Pollution test Irving takes issue with has been used “to the benefit of all Canadians”

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Our Fundy Baykeeper, Matt Abbott, told CBC New Brunswick the pollution test that Irving Pulp and Paper claims is being applied unconstitutionally has in fact been used across the country for decades “to the benefit of all Canadians.”

Last year, Irving Pulp and Paper was charged under the Fisheries Act with 15 counts of dumping a harmful substance into the St. John River. Because the company has past pollution convictions, it could face a minimum fine of $3 million if found guilty on all counts.

The trial is expected to last around six weeks and get underway in 2018.

In court documents filed in August, the company says its defence will include a Charter challenge against the way the ‘acute lethality test’ — which has been used to prevent pollution across the country for decades — is applied by Environment Canada in its pollution regulations.

In a CBC article published Oct. 13, Lynn McCarty, an Ontario-based eco-toxicologist who has done consulting work for J.D. Irving Ltd. in the past, invoked the old “safe enough to drink” schtick in defending Irving’s position.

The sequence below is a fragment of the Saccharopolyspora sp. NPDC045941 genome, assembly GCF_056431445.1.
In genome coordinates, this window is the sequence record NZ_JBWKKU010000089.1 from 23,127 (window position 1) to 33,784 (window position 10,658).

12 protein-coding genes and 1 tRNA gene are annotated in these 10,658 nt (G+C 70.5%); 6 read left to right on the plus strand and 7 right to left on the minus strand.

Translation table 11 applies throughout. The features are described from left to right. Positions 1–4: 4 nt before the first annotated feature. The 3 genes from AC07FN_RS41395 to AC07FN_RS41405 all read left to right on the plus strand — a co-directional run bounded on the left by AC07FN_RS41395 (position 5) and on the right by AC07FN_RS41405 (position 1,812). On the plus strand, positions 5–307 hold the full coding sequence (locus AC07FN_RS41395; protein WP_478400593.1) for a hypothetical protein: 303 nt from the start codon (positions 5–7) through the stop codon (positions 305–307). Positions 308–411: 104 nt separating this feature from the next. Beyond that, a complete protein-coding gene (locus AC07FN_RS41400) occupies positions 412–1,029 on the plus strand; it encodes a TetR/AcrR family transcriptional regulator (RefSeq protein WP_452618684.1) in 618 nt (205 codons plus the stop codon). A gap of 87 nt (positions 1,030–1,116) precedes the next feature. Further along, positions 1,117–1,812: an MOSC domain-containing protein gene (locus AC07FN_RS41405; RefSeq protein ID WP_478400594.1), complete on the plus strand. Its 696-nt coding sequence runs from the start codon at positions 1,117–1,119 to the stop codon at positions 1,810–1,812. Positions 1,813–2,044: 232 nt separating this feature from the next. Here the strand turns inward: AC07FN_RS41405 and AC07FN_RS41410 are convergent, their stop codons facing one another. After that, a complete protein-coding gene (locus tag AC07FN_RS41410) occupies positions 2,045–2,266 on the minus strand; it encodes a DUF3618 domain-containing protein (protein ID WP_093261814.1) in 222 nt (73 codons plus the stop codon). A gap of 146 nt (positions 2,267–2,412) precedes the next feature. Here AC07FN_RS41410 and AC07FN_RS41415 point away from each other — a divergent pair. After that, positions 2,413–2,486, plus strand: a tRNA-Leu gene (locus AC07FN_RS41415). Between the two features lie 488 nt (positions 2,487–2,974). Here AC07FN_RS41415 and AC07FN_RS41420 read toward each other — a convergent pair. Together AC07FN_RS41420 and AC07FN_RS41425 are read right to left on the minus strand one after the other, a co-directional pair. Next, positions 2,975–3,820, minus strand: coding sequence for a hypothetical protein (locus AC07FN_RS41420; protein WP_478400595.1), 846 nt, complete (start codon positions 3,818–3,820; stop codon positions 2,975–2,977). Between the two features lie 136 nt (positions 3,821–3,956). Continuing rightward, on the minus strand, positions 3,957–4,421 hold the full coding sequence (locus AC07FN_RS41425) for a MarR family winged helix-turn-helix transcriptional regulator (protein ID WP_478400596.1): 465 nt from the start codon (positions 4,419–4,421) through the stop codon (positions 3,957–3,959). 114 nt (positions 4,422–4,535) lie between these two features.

“I can open a case of scotch, pour it into an aquarium, put a fish in there. He dies. Then, my God. Alcohol is toxic, so we shouldn’t be exposed to it. But people drink it every day and manage to get by because they’re not exposed as much as that fish was,” McCarty said.

Les Burridge, a retired toxicologist who worked at the Department of Fisheries and Oceans for 35 years, stands behind the test and its importance for preventing water pollution.

Burridge said that polluted water can have sub-lethal effects, including on fish reproduction or the elimination of the animal’s food source.

“We would typically say that lethality tests are designed to identify a hazard,” Burridge said. “And that then that piece of information, along with other things, are used to assess risk. [The fish] might not eat as well, they might not grow as well.”

Echoing Burridge, our Fundy Baykeeper told the CBC that the test follows the precautionary principle and is used precisely because it’s difficult, if not impossible, to prove a potential pollutant’s harmful impact on wildlife and the environment after it has been released into a river, harbour, or other body of water.

“This is a really important part of the Fisheries Act that has been applied to great effect to the benefit of all Canadians,” Abbott said.

We’ll bring you more on this story as it develops.

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